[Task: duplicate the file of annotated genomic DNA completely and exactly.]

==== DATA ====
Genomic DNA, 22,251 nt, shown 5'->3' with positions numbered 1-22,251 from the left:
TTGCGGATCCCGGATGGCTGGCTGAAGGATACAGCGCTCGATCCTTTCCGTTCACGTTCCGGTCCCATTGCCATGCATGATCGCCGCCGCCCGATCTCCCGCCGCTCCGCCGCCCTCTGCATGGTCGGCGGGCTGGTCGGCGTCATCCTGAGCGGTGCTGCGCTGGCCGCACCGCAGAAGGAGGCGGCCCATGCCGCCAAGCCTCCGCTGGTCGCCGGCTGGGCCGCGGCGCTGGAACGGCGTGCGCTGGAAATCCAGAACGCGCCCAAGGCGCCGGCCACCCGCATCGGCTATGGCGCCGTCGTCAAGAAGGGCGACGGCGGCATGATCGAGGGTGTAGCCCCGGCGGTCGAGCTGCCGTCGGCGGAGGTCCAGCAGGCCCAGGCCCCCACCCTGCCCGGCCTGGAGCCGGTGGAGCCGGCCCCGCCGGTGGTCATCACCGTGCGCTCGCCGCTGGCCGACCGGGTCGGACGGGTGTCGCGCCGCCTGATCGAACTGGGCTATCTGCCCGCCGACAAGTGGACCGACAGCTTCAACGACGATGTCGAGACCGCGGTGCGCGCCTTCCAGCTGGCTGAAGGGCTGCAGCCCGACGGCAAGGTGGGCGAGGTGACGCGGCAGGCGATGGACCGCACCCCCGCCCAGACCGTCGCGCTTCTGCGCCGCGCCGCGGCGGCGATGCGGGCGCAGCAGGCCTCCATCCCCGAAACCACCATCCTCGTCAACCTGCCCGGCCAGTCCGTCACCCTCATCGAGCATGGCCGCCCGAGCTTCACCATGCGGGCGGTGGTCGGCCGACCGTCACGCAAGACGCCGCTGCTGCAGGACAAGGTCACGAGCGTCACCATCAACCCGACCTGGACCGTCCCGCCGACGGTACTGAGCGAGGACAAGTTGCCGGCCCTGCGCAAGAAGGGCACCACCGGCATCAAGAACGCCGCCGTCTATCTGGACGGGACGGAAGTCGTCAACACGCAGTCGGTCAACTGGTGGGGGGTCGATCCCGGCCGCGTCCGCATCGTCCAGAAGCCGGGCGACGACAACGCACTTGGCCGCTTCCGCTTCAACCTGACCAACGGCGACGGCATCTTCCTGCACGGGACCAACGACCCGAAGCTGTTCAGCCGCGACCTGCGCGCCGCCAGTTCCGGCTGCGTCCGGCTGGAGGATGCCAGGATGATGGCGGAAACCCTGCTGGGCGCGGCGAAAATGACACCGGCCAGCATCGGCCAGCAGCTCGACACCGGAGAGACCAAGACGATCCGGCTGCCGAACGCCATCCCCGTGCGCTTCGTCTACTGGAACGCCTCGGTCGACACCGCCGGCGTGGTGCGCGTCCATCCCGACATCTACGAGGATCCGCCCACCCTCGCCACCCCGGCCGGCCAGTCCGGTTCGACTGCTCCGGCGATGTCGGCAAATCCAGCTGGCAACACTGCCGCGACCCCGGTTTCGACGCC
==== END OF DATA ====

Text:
Genomic DNA, 22,251 nt, shown 5'->3' with positions numbered 1-22,251 from the left:
TTGCGGATCCCGGATGGCTGGCTGAAGGATACAGCGCTCGATCCTTTCCGTTCACGTTCCGGTCCCATTGCCATGCATGATCGCCGCCGCCCGATCTCCCGCCGCTCCGCCGCCCTCTGCATGGTCGGCGGGCTGGTCGGCGTCATCCTGAGCGGTGCTGCGCTGGCCGCACCGCAGAAGGAGGCGGCCCATGCCGCCAAGCCTCCGCTGGTCGCCGGCTGGGCCGCGGCGCTGGAACGGCGTGCGCTGGAAATCCAGAACGCGCCCAAGGCGCCGGCCACCCGCATCGGCTATGGCGCCGTCGTCAAGAAGGGCGACGGCGGCATGATCGAGGGTGTAGCCCCGGCGGTCGAGCTGCCGTCGGCGGAGGTCCAGCAGGCCCAGGCCCCCACCCTGCCCGGCCTGGAGCCGGTGGAGCCGGCCCCGCCGGTGGTCATCACCGTGCGCTCGCCGCTGGCCGACCGGGTCGGACGGGTGTCGCGCCGCCTGATCGAACTGGGCTATCTGCCCGCCGACAAGTGGACCGACAGCTTCAACGACGATGTCGAGACCGCGGTGCGCGCCTTCCAGCTGGCTGAAGGGCTGCAGCCCGACGGCAAGGTGGGCGAGGTGACGCGGCAGGCGATGGACCGCACCCCCGCCCAGACCGTCGCGCTTCTGCGCCGCGCCGCGGCGGCGATGCGGGCGCAGCAGGCCTCCATCCCCGAAACCACCATCCTCGTCAACCTGCCCGGCCAGTCCGTCACCCTCATCGAGCATGGCCGCCCGAGCTTCACCATGCGGGCGGTGGTCGGCCGACCGTCACGCAAGACGCCGCTGCTGCAGGACAAGGTCACGAGCGTCACCATCAACCCGACCTGGACCGTCCCGCCGACGGTACTGAGCGAGGACAAGTTGCCGGCCCTGCGCAAGAAGGGCACCACCGGCATCAAGAACGCCGCCGTCTATCTGGACGGGACGGAAGTCGTCAACACGCAGTCGGTCAACTGGTGGGGGGTCGATCCCGGCCGCGTCCGCATCGTCCAGAAGCCGGGCGACGACAACGCACTTGGCCGCTTCCGCTTCAACCTGACCAACGGCGACGGCATCTTCCTGCACGGGACCAACGACCCGAAGCTGTTCAGCCGCGACCTGCGCGCCGCCAGTTCCGGCTGCGTCCGGCTGGAGGATGCCAGGATGATGGCGGAAACCCTGCTGGGCGCGGCGAAAATGACACCGGCCAGCATCGGCCAGCAGCTCGACACCGGAGAGACCAAGACGATCCGGCTGCCGAACGCCATCCCCGTGCGCTTCGTCTACTGGAACGCCTCGGTCGACACCGCCGGCGTGGTGCGCGTCCATCCCGACATCTACGAGGATCCGCCCACCCTCGCCACCCCGGCCGGCCAGTCCGGTTCGACTGCTCCGGCGATGTCGGCAAATCCAGCTGGCAACACTGCCGCGACCCCGGTTTCGACGCC